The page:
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No, as long as you are not in Closed Loop while on the two step. That is a big no-no!
But whether you are in Alpha-N or Speed Density, the cylls that are not being dropped still need the fuel based on the load and RPM.
When you are on the 2 step, the engine load is still controlled by the throttle and measured by manifold vacuum. In other words, as long as you are on the floor, the engine is still under 100% or max load, the RPMs are just being limited by dropping cylls.
Now, the problem with being in closed loop while on a rev limiter (or two step) is that the dropping of cylls will cause the O2 sensor to read false lean and if you are in closed loop, this will cause a ton of un-needed fuel to be added as O2 correction.
The FAST XFI has internal rev limiters that you can use even if you are using an external ignition box. The benefit of using this feature is that closed loop is automatically turned off when any rev limiter is active, but this only works if you are using the XFI's two step feature. If you are using a different system that does not have this feature, or if you are using the rev limiter in your ignition box, you must set your closed loop activation RPM high enough to be above your two step RPM. Using the XFI's limiter is really nice because you can have closed loop active down low in the cruising around the pits areas and burnout areas. This helps the car run and drive better if you haven't had an opportunity to perfectly tune or "clean up" those driveability areas.
In your above reply you mention that FAST will turn off closed loop automatically when you are on the two step.. Is this in 2.0?? Where do you turn this on or is it totally automatic??? I have been told set your closed loop higher than your two-step RPM... But you do not get the clean driveability I the pit area and other low RPM areas... Thanks in advance for your help.....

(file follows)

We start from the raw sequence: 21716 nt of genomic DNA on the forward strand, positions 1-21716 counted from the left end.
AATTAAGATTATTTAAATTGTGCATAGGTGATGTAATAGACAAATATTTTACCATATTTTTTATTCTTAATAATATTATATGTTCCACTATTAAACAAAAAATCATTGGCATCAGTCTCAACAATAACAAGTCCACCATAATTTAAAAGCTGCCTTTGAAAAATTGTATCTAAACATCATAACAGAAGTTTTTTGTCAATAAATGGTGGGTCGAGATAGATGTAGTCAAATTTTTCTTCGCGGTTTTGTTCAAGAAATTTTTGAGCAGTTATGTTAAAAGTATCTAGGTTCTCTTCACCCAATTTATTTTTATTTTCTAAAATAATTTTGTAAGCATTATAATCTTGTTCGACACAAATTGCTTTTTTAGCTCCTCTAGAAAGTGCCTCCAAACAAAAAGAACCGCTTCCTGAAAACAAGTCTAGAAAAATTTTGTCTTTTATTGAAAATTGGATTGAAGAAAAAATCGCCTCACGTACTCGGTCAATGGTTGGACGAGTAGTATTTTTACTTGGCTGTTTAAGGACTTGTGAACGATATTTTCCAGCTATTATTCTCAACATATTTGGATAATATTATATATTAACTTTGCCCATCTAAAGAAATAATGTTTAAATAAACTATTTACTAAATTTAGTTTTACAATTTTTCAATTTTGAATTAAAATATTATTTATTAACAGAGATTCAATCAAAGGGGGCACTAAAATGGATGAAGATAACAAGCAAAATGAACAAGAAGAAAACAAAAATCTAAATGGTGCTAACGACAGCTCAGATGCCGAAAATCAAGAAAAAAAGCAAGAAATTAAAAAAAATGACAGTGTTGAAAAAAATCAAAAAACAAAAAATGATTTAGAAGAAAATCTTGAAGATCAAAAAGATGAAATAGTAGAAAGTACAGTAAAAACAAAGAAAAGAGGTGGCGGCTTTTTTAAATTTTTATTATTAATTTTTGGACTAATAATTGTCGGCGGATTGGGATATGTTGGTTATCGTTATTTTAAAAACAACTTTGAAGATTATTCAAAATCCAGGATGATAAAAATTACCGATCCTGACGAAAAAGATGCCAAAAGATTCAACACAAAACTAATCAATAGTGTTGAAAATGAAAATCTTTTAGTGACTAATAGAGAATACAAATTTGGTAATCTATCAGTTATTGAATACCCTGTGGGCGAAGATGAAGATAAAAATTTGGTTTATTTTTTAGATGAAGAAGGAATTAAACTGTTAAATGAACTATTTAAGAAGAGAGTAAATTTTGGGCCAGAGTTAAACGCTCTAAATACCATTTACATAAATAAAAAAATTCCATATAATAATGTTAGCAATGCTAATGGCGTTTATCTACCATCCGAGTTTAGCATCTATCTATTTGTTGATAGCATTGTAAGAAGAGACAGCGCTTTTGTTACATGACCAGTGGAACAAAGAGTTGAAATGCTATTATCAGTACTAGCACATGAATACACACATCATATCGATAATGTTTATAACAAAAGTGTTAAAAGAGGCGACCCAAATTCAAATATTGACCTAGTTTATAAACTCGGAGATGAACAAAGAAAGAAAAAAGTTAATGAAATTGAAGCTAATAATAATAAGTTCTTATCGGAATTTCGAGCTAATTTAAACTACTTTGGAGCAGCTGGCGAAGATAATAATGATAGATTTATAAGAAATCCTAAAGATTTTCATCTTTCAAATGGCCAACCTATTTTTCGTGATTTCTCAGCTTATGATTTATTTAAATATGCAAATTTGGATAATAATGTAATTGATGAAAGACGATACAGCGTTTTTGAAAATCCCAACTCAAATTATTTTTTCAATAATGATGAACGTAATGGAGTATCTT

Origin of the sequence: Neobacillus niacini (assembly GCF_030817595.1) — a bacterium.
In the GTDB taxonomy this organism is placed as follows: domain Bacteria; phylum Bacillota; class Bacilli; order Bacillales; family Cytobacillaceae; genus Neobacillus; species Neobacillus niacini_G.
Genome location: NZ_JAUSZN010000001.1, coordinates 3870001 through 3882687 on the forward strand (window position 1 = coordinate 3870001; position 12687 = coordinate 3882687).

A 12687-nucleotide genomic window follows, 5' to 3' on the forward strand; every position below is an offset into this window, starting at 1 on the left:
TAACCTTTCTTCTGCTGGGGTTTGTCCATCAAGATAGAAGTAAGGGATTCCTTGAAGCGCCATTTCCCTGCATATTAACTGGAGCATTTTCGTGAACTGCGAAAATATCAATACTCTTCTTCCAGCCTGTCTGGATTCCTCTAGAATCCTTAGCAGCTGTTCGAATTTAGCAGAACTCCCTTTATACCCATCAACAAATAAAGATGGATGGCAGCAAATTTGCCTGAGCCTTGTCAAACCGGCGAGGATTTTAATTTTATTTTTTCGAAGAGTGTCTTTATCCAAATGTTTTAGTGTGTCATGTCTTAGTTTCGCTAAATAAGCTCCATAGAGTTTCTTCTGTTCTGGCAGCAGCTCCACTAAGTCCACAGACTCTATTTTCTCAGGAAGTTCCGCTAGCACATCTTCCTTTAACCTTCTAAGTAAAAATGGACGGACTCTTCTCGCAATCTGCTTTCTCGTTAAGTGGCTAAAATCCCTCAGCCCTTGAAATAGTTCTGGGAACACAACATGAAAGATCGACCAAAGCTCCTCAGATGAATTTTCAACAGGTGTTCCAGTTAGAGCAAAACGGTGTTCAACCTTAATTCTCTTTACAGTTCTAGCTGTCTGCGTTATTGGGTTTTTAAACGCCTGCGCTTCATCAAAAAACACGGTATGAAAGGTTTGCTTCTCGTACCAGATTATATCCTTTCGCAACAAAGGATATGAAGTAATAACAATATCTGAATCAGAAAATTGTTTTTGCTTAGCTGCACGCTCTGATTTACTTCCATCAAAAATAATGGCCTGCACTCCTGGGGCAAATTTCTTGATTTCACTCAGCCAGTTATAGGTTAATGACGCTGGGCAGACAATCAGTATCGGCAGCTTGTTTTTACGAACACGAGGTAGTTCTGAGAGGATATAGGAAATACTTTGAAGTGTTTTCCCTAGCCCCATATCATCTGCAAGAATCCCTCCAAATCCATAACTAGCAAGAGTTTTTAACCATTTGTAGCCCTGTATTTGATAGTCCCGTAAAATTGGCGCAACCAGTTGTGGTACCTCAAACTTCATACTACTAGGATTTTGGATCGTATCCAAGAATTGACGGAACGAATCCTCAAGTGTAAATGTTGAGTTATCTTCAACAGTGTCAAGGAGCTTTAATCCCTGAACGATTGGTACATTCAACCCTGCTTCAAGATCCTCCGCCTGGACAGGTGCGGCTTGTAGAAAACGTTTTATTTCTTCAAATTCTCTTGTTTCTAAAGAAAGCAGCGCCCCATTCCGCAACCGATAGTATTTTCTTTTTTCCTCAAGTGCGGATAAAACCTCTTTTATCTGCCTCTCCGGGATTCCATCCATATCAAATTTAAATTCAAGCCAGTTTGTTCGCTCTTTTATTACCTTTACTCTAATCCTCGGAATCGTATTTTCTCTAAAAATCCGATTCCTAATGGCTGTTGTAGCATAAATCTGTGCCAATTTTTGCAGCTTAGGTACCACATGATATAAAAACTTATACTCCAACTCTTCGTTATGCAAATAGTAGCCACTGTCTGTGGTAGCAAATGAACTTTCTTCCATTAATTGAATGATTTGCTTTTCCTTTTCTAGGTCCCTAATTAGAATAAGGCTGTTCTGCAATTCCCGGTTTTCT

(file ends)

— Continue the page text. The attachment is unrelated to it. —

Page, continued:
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Old 07-23-2014, 09:38 PM   #46
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Default Re: EFI, Alpha-N vs Speed Density fueling Strategies

Yes Mack, this is a 2.0 feature and it is automatic, you don't have to do anything to turn it on.
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Old 07-24-2014, 06:28 AM   #47
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Default Re: EFI, Alpha-N vs Speed Density fueling Strategies

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Yes Mack, this is a 2.0 feature and it is automatic, you don't have to do anything to turn it on.
That is a feature I had not known about.. Another reason for updating to 2.0. Thanks for the information...
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Old 06-14-2019, 12:50 AM   #48
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Default Re: EFI, Alpha-N vs Speed Density fueling Strategies

Ed I bracket race an 01 ls1 camaro and how and where are you putting the ITS sensor in the intake manifold. Thanks just trying to get better.
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Old 06-14-2019, 10:22 AM   #49
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Default Re: EFI, Alpha-N vs Speed Density fueling Strategies

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Ed I bracket race an 01 ls1 camaro and how and where are you putting the ITS sensor in the intake manifold. Thanks just trying to get better.
If I am the Ed you are talking to, I had a bung made & welded into the back of the plenum of my sheet metal Hogan Intake. Screwed the IAT sensor into that bung.
The older "TPI" cars used a threaded IAT sensor, screwed into the Intake. I just bought an IAT sensor for a '90 Vette.
I just remembered this:
I originally put my air temp sensor in the tray I had in front of my throttle body (no longer used)
And was seeing large temp variations from the water box to third gear. Looked too large to me.
Moving that sensor to the rear of my manifold took much of those large changes away. Also made my air/fuel ratio more stable during a pass, and made my car more consistent, easier to dial.